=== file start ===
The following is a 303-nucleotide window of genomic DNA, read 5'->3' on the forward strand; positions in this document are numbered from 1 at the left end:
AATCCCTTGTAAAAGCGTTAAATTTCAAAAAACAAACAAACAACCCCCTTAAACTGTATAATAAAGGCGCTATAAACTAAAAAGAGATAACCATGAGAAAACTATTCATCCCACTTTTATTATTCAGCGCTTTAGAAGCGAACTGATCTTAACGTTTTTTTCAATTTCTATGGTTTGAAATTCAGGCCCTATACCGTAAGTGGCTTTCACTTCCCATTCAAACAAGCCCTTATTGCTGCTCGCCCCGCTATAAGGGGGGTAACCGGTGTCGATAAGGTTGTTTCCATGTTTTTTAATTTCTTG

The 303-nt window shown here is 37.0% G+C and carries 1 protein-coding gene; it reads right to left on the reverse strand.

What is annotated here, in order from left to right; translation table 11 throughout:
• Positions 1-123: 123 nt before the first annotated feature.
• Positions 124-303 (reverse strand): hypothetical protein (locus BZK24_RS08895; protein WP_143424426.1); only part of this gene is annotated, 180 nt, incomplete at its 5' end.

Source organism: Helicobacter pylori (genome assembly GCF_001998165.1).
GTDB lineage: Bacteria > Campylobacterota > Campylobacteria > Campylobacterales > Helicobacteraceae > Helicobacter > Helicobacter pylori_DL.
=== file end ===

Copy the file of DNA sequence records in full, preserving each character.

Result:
The following is a 303-nucleotide window of genomic DNA, read 5'->3' on the forward strand; positions in this document are numbered from 1 at the left end:
AATCCCTTGTAAAAGCGTTAAATTTCAAAAAACAAACAAACAACCCCCTTAAACTGTATAATAAAGGCGCTATAAACTAAAAAGAGATAACCATGAGAAAACTATTCATCCCACTTTTATTATTCAGCGCTTTAGAAGCGAACTGATCTTAACGTTTTTTTCAATTTCTATGGTTTGAAATTCAGGCCCTATACCGTAAGTGGCTTTCACTTCCCATTCAAACAAGCCCTTATTGCTGCTCGCCCCGCTATAAGGGGGGTAACCGGTGTCGATAAGGTTGTTTCCATGTTTTTTAATTTCTTG

The 303-nt window shown here is 37.0% G+C and carries 1 protein-coding gene; it reads right to left on the reverse strand.

What is annotated here, in order from left to right; translation table 11 throughout:
• Positions 1-123: 123 nt before the first annotated feature.
• Positions 124-303 (reverse strand): hypothetical protein (locus BZK24_RS08895; protein WP_143424426.1); only part of this gene is annotated, 180 nt, incomplete at its 5' end.

Source organism: Helicobacter pylori (genome assembly GCF_001998165.1).
GTDB lineage: Bacteria > Campylobacterota > Campylobacteria > Campylobacterales > Helicobacteraceae > Helicobacter > Helicobacter pylori_DL.